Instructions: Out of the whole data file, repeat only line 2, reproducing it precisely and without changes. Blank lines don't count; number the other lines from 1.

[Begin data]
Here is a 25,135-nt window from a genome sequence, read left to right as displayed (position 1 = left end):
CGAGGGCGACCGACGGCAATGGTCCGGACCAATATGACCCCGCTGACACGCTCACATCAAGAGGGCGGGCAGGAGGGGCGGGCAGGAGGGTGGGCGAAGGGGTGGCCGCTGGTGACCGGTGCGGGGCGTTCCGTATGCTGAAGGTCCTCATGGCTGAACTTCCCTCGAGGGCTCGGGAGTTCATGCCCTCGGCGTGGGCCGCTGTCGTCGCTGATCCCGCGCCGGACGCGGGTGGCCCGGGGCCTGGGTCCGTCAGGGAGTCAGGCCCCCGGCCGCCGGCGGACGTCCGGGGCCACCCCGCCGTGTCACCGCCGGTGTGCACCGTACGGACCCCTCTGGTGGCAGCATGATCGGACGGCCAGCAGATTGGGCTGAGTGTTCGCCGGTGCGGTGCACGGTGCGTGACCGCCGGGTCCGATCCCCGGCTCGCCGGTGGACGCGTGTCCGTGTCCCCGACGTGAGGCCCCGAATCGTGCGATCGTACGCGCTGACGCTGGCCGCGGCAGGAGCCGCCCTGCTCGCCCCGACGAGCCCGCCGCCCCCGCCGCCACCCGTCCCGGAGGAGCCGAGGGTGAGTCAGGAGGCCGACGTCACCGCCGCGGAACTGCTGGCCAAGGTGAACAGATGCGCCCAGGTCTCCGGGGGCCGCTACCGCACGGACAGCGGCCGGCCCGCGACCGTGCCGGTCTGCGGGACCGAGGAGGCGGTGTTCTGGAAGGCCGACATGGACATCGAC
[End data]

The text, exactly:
CGAGGGCGACCGACGGCAATGGTCCGGACCAATATGACCCCGCTGACACGCTCACATCAAGAGGGCGGGCAGGAGGGGCGGGCAGGAGGGTGGGCGAAGGGGTGGCCGCTGGTGACCGGTGCGGGGCGTTCCGTATGCTGAAGGTCCTCATGGCTGAACTTCCCTCGAGGGCTCGGGAGTTCATGCCCTCGGCGTGGGCCGCTGTCGTCGCTGATCCCGCGCCGGACGCGGGTGGCCCGGGGCCTGGGTCCGTCAGGGAGTCAGGCCCCCGGCCGCCGGCGGACGTCCGGGGCCACCCCGCCGTGTCACCGCCGGTGTGCACCGTACGGACCCCTCTGGTGGCAGCATGATCGGACGGCCAGCAGATTGGGCTGAGTGTTCGCCGGTGCGGTGCACGGTGCGTGACCGCCGGGTCCGATCCCCGGCTCGCCGGTGGACGCGTGTCCGTGTCCCCGACGTGAGGCCCCGAATCGTGCGATCGTACGCGCTGACGCTGGCCGCGGCAGGAGCCGCCCTGCTCGCCCCGACGAGCCCGCCGCCCCCGCCGCCACCCGTCCCGGAGGAGCCGAGGGTGAGTCAGGAGGCCGACGTCACCGCCGCGGAACTGCTGGCCAAGGTGAACAGATGCGCCCAGGTCTCCGGGGGCCGCTACCGCACGGACAGCGGCCGGCCCGCGACCGTGCCGGTCTGCGGGACCGAGGAGGCGGTGTTCTGGAAGGCCGACATGGACATCGAC